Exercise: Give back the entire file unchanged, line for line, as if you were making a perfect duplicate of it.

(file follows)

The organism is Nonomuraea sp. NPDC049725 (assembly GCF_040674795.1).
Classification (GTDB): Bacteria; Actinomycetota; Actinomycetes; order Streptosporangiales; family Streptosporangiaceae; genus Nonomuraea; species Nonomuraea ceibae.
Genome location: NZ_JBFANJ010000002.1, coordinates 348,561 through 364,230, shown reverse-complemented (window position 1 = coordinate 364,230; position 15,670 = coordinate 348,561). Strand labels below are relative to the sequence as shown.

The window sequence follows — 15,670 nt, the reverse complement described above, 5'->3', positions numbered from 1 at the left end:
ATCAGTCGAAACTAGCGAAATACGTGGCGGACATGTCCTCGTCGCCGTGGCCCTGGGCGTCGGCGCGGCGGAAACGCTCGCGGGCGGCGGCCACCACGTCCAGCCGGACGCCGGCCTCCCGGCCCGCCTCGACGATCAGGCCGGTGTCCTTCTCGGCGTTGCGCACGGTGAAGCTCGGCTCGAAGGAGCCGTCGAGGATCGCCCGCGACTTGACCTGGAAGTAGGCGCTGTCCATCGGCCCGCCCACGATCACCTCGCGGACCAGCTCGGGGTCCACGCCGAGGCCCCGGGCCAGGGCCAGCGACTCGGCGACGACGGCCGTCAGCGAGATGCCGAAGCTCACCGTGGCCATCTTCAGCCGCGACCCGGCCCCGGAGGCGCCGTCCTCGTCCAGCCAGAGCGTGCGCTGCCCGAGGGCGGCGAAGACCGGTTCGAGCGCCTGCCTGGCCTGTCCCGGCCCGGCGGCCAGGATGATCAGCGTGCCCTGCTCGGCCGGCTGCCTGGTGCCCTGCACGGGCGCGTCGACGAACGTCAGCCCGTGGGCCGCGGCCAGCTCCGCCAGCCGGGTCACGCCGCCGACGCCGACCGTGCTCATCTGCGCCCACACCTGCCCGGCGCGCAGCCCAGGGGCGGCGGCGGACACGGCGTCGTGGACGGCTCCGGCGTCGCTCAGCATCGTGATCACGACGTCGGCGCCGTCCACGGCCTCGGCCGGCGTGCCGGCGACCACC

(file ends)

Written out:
The organism is Nonomuraea sp. NPDC049725 (assembly GCF_040674795.1).
Classification (GTDB): Bacteria; Actinomycetota; Actinomycetes; order Streptosporangiales; family Streptosporangiaceae; genus Nonomuraea; species Nonomuraea ceibae.
Genome location: NZ_JBFANJ010000002.1, coordinates 348,561 through 364,230, shown reverse-complemented (window position 1 = coordinate 364,230; position 15,670 = coordinate 348,561). Strand labels below are relative to the sequence as shown.

The window sequence follows — 15,670 nt, the reverse complement described above, 5'->3', positions numbered from 1 at the left end:
ATCAGTCGAAACTAGCGAAATACGTGGCGGACATGTCCTCGTCGCCGTGGCCCTGGGCGTCGGCGCGGCGGAAACGCTCGCGGGCGGCGGCCACCACGTCCAGCCGGACGCCGGCCTCCCGGCCCGCCTCGACGATCAGGCCGGTGTCCTTCTCGGCGTTGCGCACGGTGAAGCTCGGCTCGAAGGAGCCGTCGAGGATCGCCCGCGACTTGACCTGGAAGTAGGCGCTGTCCATCGGCCCGCCCACGATCACCTCGCGGACCAGCTCGGGGTCCACGCCGAGGCCCCGGGCCAGGGCCAGCGACTCGGCGACGACGGCCGTCAGCGAGATGCCGAAGCTCACCGTGGCCATCTTCAGCCGCGACCCGGCCCCGGAGGCGCCGTCCTCGTCCAGCCAGAGCGTGCGCTGCCCGAGGGCGGCGAAGACCGGTTCGAGCGCCTGCCTGGCCTGTCCCGGCCCGGCGGCCAGGATGATCAGCGTGCCCTGCTCGGCCGGCTGCCTGGTGCCCTGCACGGGCGCGTCGACGAACGTCAGCCCGTGGGCCGCGGCCAGCTCCGCCAGCCGGGTCACGCCGCCGACGCCGACCGTGCTCATCTGCGCCCACACCTGCCCGGCGCGCAGCCCAGGGGCGGCGGCGGACACGGCGTCGTGGACGGCTCCGGCGTCGCTCAGCATCGTGATCACGACGTCGGCGCCGTCCACGGCCTCGGCCGGCGTGCCGGCGACCACC